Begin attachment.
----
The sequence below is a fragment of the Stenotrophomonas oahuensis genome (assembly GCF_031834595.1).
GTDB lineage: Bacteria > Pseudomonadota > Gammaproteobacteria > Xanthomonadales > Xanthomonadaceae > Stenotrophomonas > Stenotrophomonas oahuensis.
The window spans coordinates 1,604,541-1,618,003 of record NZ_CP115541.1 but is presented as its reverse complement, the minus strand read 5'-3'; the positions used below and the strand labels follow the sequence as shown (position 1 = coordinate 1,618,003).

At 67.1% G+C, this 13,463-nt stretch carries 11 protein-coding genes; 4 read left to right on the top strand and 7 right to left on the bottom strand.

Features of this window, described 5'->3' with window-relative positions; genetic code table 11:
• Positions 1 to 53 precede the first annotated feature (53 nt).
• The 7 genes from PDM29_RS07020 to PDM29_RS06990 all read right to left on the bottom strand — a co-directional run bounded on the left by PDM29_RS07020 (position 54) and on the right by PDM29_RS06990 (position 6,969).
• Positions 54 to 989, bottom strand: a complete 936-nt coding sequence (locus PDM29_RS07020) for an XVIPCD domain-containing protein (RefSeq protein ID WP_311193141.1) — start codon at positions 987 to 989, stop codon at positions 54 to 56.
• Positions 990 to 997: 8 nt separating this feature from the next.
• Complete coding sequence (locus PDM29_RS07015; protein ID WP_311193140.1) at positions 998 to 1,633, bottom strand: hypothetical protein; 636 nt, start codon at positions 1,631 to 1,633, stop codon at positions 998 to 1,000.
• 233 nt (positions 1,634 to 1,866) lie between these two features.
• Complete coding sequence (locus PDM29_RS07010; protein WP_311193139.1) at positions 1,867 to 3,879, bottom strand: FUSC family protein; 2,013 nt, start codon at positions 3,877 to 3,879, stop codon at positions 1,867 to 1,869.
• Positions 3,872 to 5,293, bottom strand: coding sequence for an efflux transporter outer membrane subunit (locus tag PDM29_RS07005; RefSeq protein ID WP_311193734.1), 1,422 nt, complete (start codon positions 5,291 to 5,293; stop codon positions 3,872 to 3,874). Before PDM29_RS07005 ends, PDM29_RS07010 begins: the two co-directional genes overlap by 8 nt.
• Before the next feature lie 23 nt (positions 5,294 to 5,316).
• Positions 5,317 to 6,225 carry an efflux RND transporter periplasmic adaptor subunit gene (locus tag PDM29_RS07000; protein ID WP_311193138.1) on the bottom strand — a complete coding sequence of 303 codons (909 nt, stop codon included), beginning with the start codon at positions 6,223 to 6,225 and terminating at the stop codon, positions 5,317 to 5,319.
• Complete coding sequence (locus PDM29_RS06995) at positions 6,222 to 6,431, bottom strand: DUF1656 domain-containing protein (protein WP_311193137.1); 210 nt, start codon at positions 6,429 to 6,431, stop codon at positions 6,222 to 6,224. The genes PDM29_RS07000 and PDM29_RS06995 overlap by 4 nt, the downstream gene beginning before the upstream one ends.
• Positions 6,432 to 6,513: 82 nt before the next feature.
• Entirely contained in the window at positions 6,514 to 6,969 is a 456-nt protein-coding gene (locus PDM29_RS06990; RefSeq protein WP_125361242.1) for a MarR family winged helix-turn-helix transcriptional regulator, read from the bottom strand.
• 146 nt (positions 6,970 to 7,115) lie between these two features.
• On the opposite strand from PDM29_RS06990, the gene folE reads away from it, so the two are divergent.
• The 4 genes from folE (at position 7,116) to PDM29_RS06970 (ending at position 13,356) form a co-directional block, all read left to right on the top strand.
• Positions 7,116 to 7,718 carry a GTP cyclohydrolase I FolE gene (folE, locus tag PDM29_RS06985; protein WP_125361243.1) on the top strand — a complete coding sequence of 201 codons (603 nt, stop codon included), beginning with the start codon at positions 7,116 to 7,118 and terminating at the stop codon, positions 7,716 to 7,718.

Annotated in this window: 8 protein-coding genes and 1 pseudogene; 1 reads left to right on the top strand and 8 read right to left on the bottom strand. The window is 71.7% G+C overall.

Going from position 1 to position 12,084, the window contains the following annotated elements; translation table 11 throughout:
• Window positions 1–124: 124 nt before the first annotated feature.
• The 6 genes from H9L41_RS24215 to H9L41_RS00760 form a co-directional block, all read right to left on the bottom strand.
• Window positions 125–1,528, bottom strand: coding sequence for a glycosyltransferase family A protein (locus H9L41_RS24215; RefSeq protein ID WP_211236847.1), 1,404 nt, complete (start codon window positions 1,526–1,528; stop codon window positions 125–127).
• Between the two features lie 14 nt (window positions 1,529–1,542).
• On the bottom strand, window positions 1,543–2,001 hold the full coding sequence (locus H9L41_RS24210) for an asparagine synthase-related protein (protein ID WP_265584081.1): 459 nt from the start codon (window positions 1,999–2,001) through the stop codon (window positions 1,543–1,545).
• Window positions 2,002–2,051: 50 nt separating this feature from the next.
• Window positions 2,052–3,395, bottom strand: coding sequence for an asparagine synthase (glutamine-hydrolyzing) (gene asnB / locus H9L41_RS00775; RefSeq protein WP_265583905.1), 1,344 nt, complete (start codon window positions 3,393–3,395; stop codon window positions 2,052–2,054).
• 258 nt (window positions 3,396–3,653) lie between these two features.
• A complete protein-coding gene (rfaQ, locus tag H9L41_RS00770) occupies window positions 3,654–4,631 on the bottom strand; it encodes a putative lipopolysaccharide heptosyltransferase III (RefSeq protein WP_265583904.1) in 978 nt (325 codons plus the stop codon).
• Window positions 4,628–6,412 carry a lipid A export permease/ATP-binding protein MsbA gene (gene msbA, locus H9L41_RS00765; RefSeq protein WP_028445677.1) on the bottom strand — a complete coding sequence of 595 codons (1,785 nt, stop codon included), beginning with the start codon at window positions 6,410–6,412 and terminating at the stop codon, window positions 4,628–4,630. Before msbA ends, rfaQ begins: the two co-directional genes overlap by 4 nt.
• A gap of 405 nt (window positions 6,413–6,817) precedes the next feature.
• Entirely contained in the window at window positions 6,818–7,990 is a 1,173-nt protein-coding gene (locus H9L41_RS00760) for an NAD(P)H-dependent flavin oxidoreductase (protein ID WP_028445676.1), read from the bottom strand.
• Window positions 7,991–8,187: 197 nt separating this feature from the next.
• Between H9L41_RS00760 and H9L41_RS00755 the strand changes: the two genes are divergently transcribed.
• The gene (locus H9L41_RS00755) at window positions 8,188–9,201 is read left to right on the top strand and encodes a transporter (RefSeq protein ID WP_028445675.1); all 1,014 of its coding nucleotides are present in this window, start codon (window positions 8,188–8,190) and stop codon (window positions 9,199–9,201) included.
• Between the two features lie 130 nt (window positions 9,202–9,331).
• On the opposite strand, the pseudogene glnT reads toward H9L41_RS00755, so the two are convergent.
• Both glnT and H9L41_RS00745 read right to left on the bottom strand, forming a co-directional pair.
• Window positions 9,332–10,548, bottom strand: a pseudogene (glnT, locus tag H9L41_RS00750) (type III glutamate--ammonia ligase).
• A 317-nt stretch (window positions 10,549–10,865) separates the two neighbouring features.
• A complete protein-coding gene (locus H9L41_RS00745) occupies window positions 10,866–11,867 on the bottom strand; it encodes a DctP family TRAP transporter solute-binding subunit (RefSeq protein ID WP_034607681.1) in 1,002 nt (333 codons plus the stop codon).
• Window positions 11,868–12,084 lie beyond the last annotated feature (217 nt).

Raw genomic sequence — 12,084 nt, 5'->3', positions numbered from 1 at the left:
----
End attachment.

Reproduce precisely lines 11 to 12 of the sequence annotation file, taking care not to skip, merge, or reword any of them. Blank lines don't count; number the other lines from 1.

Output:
• 233 nt (positions 1,634 to 1,866) lie between these two features.
• Complete coding sequence (locus PDM29_RS07010; protein WP_311193139.1) at positions 1,867 to 3,879, bottom strand: FUSC family protein; 2,013 nt, start codon at positions 3,877 to 3,879, stop codon at positions 1,867 to 1,869.